Tom Friedman, the celebrated author and columnist, believes what is needed are managers within companies with the skills to manage resources wherever they are in the world, while recognizing it is unlikely those resources are in the same building, in the same company, and/or even in the same country.
Friedman’s point is: the most valuable skills a company can have (and the most valuable people within a company can have) is to be able to determine exactly what needs to be done and then manage the increasingly networked resources to get them done.
This is particularly true with the opportunities and challenges for big data.
First and foremost, make sure the leaders are on staff to ask the right questions. These are the rare breed of leaders who can sort through a wide range of opportunities and challenges and clearly set a direction for the use of data based on the value to the organization. These people are hard to find and retain, but are key to ensure the organization is properly focused and doesn’t get mired in details and challenges.
In contrast to someone who would say, “Let’s capture a bunch of data and see what we can learn and how we might use it,” find the person who can articulate and quantify the specific benefits being sought and can create the plan for getting there. That leader would say, “These are the customer experiences we need to deliver to our current and prospective customers; here is how we are going to execute, and this is what they will be worth to us.”
This person may not always be right since needs and capabilities are rapidly evolving, but they need to follow a structured approach and be able to adapt when necessary.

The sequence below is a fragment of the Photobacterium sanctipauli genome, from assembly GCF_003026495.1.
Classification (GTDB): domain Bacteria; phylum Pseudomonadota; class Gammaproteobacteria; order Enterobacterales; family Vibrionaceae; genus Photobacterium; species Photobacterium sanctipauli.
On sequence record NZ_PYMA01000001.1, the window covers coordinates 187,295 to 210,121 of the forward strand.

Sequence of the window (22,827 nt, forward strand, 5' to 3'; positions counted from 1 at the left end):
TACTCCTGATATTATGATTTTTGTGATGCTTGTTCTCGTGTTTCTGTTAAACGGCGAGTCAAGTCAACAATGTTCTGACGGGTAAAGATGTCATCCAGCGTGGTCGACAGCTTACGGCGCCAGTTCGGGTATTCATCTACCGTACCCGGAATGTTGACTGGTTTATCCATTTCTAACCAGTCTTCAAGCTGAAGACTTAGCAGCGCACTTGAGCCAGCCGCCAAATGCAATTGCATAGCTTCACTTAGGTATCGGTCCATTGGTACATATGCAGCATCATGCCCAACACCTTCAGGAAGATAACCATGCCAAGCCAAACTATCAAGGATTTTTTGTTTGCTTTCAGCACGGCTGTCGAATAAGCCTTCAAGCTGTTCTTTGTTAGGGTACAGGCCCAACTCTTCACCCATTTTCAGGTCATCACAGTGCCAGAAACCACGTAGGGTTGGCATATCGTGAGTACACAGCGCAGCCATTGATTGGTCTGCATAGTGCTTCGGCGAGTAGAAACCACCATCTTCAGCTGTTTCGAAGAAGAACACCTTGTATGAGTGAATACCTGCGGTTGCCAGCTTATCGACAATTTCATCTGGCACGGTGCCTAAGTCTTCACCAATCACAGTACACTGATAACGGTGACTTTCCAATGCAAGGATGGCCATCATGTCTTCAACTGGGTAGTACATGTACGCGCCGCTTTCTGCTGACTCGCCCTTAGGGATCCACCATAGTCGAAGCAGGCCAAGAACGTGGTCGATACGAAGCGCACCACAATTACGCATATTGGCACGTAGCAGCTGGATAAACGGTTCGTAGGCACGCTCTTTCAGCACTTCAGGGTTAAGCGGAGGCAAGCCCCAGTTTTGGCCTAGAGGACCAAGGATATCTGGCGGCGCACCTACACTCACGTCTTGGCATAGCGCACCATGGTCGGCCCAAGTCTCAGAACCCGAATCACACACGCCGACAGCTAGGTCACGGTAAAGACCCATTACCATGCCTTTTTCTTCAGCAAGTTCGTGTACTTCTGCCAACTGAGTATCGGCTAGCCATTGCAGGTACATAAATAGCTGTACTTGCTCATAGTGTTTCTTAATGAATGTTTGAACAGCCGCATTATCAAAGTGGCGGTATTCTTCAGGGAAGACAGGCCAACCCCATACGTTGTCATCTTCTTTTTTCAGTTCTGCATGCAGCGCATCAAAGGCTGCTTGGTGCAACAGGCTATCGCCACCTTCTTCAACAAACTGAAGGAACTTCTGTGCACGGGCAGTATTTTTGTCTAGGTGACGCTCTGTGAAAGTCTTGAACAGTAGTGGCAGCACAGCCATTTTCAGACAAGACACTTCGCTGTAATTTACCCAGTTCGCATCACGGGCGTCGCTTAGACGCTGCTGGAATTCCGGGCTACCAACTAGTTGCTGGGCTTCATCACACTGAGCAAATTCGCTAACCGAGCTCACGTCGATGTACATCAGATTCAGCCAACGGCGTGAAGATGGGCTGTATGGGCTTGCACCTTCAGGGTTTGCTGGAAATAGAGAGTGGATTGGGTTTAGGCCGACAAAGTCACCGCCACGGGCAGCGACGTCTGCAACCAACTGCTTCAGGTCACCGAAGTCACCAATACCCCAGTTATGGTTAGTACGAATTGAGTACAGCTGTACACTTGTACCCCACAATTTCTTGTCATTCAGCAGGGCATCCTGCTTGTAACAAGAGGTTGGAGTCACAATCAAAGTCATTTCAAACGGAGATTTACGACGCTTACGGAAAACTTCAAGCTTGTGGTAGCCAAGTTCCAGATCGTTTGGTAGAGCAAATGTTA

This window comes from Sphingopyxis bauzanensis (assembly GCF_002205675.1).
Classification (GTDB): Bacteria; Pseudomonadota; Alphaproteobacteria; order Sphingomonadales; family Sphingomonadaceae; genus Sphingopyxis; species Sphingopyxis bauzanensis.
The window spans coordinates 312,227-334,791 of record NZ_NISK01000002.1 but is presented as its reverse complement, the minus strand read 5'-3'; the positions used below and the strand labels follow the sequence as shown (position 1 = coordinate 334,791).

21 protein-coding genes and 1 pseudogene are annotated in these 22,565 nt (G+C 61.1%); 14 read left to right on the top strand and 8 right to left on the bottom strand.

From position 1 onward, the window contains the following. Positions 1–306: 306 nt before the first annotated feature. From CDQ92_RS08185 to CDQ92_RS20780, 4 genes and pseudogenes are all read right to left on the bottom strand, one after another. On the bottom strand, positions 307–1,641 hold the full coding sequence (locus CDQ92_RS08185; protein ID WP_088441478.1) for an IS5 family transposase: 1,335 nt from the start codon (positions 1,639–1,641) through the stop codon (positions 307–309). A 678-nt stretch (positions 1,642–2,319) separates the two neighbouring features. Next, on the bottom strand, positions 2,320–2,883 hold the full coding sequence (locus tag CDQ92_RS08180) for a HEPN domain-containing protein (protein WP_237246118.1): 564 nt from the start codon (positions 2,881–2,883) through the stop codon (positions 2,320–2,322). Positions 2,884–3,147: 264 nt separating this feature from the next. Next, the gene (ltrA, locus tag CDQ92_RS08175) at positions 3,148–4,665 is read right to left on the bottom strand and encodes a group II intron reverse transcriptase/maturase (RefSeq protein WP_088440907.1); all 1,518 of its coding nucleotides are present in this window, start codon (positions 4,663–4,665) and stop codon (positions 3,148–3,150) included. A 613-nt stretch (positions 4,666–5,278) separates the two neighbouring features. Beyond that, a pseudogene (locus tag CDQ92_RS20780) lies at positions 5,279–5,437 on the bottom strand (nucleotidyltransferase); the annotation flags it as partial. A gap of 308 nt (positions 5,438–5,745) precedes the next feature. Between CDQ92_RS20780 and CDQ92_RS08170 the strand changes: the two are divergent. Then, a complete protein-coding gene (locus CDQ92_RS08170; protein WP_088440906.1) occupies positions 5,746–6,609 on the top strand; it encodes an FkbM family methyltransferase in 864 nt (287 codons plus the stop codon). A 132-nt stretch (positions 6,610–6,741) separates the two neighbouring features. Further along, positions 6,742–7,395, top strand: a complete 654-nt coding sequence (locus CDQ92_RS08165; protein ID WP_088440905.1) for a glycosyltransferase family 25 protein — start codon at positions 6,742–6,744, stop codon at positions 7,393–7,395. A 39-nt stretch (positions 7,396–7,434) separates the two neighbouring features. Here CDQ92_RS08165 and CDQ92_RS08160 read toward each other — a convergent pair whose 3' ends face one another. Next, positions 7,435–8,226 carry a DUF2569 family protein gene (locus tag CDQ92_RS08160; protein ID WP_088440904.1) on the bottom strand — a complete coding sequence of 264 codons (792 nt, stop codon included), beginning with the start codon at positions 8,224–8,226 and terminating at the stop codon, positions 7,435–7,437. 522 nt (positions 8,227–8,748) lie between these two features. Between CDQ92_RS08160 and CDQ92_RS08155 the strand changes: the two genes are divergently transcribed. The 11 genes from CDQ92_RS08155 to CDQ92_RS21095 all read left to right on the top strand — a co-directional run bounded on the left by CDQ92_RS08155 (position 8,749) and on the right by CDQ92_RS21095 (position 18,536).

Find a partner organization (this may be an internal group, but increasingly will be external agencies) that can help deal with the complexity of the work and the rapid evolution of the increasingly complex data environment. This should be a partner that has scale in order to offer efficiencies and breadth of experience – both with big data and with marketing challenges. This is not a core competence of many companies and in many cases will involve a work force that is distributed around the world to bring to bear the right talent at affordable costs.
Finally, create a sustainable business model with partner organizations to ensure continuous improvement of the marketing efforts. This will typically include agreements with performance metrics for: 1) marketing program development; 2) availability of skilled talent and, 3) predictable costs. The last two points are worth emphasizing since the scarcity and demand for talent is already driving up costs to acquire and retain. This will not be an area where reducing costs will be an option, but rather will be more of a challenge to find the appropriate resources.
The demands and opportunities of big data are upon us. Focus on finding those few individuals to lead the company’s efforts to capture the opportunities. Direct those individuals to develop and leverage partnerships to provide the skills, scale, and flexibility.
Michael Penney is the Executive Vice President for Strategic Consulting and Advanced Analytics at Dallas-based Epsilon, a multi-channel marketing services company. He can be reached at firstname.lastname@example.org.